I'm reading, "The political mind : why you can't understand 21st-century politics with an 18th-century brain," by George Lakoff. I haven't gotten real far yet, but I find the notion of taking brain research into account in politics an eminently reasonable suggestion.

Reading over breakfast today, I saw that Lakoff says we construct our world view of "frames" and "scripts." The example was a hospital: a place where you go when you're ill, and follow a script of admission, etc..

I find myself thinking about how to describe the modern library -- and wonder if some of the negative reaction we get to the new circ-desk-free model -- is about that "frame." To date, we've set it up as "information seekers" who appeal to the figures behind the desk.

A better frame might be this: seekers for MEANING who find guides on their quest. I like the narrative of explorer better than supplicant, of a quest for meaning rather than informa…

Men's facial hair

It was a long time ago -- late spring of 1985 or 1986 -- when I was preparing to do what I did every summer: shave my beard. But my wife, Suzanne, asked me not to. She liked me better with a beard, she said. So I kept it -- right up until several years ago, when I shaved it for a play I was in (Greater Tuna, and again for Wizard of Oz).

Last month, I trimmed back my beard, basically just removing sideburns. It was a sort of funky look, and I liked it. Yesterday, based on my son's digital photograph of the new line, I trimmed it back further to the more common goatee. (Although now I kind of regret it.)

It's a weird thing. On the one hand, it's genuinely if oddly refreshing to drag a razor across your face, then splash it with cold water and cologne. It might also be cooler.

On the other hand, the first couple of times you shave previously unshaved skin it is distinctly painful, and subsequent shavings tend to nick previously painful spots again, leading to unsightly globules …

New Douglas County Libraries website

We were the first website in Douglas County -- and one of the first websites in Colorado (back in 1996). Today, we went live with our latest version based on Drupal, the open source content management system. (Click the heading to take a look at our website today.)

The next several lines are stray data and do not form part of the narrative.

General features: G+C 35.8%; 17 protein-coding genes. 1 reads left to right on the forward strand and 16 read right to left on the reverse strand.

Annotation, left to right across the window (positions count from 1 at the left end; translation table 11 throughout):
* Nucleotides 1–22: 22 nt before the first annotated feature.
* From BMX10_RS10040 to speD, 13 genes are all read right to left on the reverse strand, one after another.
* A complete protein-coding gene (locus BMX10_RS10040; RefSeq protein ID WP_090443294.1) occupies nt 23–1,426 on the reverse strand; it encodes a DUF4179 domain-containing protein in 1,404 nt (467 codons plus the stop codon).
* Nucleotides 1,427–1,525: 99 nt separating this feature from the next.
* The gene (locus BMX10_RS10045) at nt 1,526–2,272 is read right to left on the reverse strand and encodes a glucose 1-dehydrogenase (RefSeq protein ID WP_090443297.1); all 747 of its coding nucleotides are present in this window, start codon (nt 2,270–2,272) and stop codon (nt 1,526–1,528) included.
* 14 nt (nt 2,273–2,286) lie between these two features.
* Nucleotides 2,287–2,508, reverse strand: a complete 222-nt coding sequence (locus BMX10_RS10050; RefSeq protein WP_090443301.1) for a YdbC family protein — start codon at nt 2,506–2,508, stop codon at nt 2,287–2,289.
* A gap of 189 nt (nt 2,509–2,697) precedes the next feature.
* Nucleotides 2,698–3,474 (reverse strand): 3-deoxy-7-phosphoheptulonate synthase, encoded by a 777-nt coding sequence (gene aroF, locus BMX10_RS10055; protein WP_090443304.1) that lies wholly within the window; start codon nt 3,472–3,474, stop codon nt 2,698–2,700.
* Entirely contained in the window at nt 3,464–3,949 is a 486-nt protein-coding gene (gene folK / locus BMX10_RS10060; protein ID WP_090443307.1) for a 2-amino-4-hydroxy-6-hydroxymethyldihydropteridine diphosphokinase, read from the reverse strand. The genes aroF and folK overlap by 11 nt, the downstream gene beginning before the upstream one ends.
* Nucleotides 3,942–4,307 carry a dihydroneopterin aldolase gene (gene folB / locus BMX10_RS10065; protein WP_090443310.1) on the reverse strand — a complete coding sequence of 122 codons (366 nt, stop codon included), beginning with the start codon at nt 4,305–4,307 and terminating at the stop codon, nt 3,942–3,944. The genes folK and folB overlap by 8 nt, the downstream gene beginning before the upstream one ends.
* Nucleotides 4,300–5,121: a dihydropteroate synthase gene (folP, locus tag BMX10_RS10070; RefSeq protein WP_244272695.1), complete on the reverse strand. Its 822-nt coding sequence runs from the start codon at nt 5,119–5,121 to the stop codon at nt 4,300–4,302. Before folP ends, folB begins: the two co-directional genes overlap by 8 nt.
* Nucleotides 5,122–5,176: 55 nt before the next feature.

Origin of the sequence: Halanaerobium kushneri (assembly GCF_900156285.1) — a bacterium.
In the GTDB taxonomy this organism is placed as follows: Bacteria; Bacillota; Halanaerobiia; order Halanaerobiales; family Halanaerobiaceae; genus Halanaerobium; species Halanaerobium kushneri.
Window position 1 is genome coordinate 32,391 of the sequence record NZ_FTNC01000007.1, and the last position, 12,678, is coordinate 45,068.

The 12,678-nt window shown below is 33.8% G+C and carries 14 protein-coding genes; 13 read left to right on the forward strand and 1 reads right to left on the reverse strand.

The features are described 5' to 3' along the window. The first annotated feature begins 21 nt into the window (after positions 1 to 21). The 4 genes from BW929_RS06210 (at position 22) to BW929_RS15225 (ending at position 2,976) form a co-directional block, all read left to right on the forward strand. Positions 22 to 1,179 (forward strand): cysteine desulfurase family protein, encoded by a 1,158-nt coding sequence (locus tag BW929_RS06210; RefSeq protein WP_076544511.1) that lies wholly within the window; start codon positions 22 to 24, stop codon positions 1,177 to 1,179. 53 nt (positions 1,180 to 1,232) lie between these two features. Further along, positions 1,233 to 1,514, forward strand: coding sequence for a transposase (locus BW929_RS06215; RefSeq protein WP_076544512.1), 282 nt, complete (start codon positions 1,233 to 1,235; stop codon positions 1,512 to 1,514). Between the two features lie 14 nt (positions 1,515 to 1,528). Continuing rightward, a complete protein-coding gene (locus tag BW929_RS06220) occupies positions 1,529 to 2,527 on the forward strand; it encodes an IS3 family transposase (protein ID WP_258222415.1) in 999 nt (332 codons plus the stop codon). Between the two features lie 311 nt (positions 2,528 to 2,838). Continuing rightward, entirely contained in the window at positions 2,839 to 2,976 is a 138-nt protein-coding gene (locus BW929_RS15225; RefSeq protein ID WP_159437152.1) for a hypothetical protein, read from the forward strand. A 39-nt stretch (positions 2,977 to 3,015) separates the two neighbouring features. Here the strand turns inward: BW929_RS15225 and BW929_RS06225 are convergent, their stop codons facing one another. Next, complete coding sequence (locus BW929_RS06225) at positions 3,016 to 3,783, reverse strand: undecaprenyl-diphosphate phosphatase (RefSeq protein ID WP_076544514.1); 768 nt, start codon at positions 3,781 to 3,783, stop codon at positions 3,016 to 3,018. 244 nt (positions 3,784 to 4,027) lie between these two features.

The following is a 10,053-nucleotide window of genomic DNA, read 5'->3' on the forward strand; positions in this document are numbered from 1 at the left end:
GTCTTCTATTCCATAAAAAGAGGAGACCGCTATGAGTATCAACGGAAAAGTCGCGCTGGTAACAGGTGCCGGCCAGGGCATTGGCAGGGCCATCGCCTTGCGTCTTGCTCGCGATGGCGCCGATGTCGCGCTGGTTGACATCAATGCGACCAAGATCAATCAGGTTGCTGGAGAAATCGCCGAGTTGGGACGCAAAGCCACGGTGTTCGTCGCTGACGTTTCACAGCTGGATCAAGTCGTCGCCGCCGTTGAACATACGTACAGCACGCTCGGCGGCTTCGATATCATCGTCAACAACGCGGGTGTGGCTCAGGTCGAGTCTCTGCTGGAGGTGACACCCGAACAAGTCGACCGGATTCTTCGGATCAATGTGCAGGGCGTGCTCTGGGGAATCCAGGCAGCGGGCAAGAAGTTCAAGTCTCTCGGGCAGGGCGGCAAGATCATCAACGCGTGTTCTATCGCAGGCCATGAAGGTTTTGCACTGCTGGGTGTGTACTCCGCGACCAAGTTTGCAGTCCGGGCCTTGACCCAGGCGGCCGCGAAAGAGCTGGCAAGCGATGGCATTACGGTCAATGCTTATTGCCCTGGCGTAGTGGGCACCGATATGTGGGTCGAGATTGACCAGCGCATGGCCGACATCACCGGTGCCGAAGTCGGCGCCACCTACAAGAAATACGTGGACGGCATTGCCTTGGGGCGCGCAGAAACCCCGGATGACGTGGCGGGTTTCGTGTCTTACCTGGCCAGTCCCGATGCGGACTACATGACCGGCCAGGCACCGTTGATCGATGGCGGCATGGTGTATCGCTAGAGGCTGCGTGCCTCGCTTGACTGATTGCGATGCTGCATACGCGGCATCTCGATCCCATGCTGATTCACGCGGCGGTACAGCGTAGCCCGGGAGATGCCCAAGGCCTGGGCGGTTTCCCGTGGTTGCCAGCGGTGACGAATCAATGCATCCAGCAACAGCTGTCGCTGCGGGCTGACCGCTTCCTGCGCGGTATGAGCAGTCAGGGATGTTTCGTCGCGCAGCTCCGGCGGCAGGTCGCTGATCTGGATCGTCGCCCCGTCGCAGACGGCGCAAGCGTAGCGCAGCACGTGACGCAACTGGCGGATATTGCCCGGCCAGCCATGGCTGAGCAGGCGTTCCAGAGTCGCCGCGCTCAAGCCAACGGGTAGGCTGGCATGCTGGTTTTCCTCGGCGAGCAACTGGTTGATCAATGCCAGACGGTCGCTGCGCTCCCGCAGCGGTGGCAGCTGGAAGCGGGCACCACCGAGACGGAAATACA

I have two distinct feelings about it. First, it represents a tremendous amount of profound intellectual labor, and I'm very proud of my staff for producing it. Second, its complexity shows. We still haven't quite figured out how to enfold all that rich content in a simple and elegant wrapper.

But the tool is open source -- that's progress. And by design, it reaches out to the community, allowing them to add their own content (although some of those modules are still under development). The library website continues its evolution from static portal to dynamic community conversation.

My newspaper columns moved around on the new site, too, and I think I've adjusted all the references now to the new location. I&…

Ubuntu upgrade - 8.04

Today, I hit Upgrade in the Update Manager, and less than an hour later, while I continued to work, my work computer went up to the latest Ubuntu Long Term Support (LTS) version. I got asked one question (about overwriting a configuration file) then had to shut down all running applications while it did a 5 minutes cleanup. Then, it asked me to confirm reboot.

It came back up and ... no problems. Clean, fast, stable, kept all my settings, all my old stuff works.

Ubuntu is a marvelous package: Linux-based operating system, and a host of free programs that are capable and powerful. Recommended.

Incidentally, there's also a program called Wubi that installs Ubuntu on your Windows system -- you can try it that way, without compromising your Windows system at all. Link: